Bullying in Healthcare is a Global Issue

FollowFollow on FacebookFollow on Google+Tweet about this on TwitterFollow on LinkedInFollow on TumblrPin on Pinterest

Bullying behavior is not confined to the United States, I confirmed when I was teachi
ng in Australia in May. After I presented about bullying at the International Council of Nurses Quadrennial Conference in Melbourne, Australia, several nurses from other countries spoke to me about bullying in their countries.

Bullying is offensive, intimidating or insulting behavior that upsets the recipient, who feels humiliated or vulnerable. It includes gossiping, backstabbing, and scapegoating that undermining staff morale, self worth and team cohesiveness.

What makes bullying such a universal issue?

  • Is it the disparity in power and status between nurses and other healthcare providers, such as physicians?angry surgeon
  • Is it the stress of the healthcare environment?
  • Is it that until recently, such behavior was considered the norm?
  • Is it the difficulty in changing attitudes?

Dr. Alan Rosenstein, who counsels bullying physicians, told me that his research shows that 15-20% of all adverse medical events are due to disruptive behavior. Attorneys and legal nurse consultants will eventually encounter a case in which disruptive behavior led to patient harm. The role of intimidation may not become clearly revealed, as many healthcare providers would be reluctant to testify about their hesitation to confront a bully.

Although The Joint Commission, which accredits healthcare organizations world-wide has standards which require organizations to address disruptive behavior, bullying has not been stamped out. Bullying is a particularly dangerous activity within health care. The delivery of health care is complex and requires coordination of efforts and sharing of information. Staff who are intimidated avoid communicating with the intimidator. Nurses intimidated by physicians don’t question orders, don’t speak up as a patient advocate, and don’t seek help for patients.

Our healthcare environment in the U.S. is changing as we recognize the high costs of bullying: turnover, absenteeism, law suits, and patient harm. My presentation revealed that other cultures struggle with the issue as well. We have much work to do to make bullying a thing of the past.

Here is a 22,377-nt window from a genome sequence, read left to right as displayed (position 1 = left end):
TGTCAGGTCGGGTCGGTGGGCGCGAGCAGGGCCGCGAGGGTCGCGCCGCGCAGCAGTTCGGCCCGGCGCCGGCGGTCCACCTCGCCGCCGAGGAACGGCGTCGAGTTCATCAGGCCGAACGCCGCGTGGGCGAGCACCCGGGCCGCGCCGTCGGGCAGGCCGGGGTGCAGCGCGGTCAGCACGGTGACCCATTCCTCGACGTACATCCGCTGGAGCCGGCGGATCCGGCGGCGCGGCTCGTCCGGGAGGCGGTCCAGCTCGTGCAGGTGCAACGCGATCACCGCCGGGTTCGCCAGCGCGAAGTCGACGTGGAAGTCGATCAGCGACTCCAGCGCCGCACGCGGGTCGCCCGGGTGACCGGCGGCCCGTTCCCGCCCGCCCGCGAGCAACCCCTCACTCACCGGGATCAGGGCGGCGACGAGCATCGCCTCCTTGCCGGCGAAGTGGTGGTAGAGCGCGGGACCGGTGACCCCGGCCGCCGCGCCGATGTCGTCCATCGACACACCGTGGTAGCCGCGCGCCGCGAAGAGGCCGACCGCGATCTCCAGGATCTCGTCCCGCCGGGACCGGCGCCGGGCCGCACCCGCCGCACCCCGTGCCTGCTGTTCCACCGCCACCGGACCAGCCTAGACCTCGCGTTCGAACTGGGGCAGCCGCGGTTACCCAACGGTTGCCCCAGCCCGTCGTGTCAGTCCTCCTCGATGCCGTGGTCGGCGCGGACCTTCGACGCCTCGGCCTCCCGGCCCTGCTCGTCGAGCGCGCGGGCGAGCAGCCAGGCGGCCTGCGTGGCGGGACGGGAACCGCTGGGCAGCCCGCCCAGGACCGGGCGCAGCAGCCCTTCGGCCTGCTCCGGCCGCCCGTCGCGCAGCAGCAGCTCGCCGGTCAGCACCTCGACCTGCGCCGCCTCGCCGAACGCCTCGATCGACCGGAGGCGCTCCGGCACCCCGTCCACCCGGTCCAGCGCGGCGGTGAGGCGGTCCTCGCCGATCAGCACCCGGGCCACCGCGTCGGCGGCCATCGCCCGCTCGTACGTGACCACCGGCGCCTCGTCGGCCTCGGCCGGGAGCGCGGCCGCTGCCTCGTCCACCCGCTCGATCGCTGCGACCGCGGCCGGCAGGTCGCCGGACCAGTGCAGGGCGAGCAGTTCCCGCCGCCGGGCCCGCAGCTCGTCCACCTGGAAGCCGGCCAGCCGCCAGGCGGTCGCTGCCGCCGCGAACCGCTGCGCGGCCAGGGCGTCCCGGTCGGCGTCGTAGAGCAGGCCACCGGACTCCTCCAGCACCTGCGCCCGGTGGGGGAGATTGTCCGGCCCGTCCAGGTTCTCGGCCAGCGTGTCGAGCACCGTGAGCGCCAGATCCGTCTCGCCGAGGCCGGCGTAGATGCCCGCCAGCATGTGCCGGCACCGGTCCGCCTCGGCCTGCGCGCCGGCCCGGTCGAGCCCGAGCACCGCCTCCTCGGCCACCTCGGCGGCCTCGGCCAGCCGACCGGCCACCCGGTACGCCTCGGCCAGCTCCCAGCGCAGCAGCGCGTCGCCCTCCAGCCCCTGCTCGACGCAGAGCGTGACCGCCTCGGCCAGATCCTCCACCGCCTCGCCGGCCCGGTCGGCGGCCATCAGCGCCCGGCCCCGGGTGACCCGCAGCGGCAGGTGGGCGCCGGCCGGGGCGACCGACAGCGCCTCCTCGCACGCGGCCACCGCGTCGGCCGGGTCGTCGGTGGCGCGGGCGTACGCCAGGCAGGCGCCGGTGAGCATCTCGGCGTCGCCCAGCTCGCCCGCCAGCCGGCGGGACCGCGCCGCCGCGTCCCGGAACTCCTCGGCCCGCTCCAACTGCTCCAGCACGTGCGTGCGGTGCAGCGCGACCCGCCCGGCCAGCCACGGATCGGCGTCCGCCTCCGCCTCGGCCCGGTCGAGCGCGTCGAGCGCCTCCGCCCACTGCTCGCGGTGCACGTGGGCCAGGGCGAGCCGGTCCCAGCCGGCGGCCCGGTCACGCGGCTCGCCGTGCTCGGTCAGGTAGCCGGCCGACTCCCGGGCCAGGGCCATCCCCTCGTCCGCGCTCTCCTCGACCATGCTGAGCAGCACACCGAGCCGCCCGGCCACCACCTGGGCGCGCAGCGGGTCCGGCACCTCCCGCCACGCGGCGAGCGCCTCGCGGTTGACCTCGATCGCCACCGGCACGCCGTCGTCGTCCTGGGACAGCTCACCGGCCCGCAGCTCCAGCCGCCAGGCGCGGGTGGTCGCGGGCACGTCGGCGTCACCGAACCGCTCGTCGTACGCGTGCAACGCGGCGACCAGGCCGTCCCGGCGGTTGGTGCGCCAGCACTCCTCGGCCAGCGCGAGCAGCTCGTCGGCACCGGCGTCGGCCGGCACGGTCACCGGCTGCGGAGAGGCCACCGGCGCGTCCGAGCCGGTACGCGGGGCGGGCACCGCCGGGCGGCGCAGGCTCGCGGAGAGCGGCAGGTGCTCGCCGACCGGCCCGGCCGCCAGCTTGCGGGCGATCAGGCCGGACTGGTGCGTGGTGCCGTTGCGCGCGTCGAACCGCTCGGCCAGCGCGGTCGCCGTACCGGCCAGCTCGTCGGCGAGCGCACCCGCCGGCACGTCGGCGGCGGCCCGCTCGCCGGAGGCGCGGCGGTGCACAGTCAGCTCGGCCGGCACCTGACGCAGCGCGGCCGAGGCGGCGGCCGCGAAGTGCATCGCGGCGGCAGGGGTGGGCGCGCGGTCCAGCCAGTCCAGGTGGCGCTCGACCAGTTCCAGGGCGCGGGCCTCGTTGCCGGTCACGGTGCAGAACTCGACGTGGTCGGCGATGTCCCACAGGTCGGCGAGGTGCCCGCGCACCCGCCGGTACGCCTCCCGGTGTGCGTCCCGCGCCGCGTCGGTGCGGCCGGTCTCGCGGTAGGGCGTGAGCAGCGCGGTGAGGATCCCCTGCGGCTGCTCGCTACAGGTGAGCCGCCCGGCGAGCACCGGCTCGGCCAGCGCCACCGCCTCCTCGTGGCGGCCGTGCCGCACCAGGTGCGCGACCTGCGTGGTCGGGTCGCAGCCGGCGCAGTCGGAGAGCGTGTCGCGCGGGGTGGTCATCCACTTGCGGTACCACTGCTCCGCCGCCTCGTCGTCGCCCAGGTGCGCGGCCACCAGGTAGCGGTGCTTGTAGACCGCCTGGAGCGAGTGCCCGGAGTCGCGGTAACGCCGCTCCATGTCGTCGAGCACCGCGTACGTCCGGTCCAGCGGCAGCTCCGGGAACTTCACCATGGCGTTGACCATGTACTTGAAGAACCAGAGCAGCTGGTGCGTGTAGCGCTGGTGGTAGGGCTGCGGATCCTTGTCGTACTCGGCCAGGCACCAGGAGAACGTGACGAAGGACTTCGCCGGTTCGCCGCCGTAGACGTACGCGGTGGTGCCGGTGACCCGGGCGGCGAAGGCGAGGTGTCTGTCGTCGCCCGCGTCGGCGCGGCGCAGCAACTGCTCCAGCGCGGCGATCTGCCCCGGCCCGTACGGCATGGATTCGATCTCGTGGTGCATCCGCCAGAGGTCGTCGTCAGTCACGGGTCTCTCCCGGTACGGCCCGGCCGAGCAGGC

Patricia IIyer-sm-300x300yer MSN RN LNCC is president of Med League. She presented two papers at the International Council of Nurses in Melbourne, Australia: The Impact of Bulling and Patient Education through Teleseminars. Check out the CE cruise for Nurses she is hosting June of 2015- www.patiyer.com/bbb for more information.

Print Friendly, PDF & Email
This entry was posted in Communication in Healthcare, Complexity in nursing, Diversity, Nurse Entreprenuers, Nurse Leadership, Patient Safety, Workplace Bullying and tagged , , , , , , , , , , , , , , , , , , , , , , , , , , , , , , , , , , . Bookmark the permalink.

One Response to Bullying in Healthcare is a Global Issue

  1. Hi Pat,
    Thank you for your insightful post and congratulations for bringing this work and dialogue to the International Council of Nurses. I believe that bullying is systemic in our culture as well as others b/c it is human behavior that has some roots in days when dominance and survival were linked. If we are going to eliminate or at least minimize aggression and passive-aggression from healthcare workplaces, (and school yards and other organizations) we must be will to teach and promote “soft” skills that are hard to measure and easy to dismiss or undervalue. Respectful communication, collaboration, and emotional intelligence skills, behaviors, and capacities must be developed in order to provide safe, quality care, and experience rewarding careers. I think the opposite of bullying is respect and leaders who are seeking to cultivate will be successful when they focus on work (such as Improv for Healthcare Professionals! http://bit.ly/132UZGJ) that engages, coaches, and facilitates this kind of learning! Again, thank you so much for your critical work. 🙂 Beth

What are your thoughts?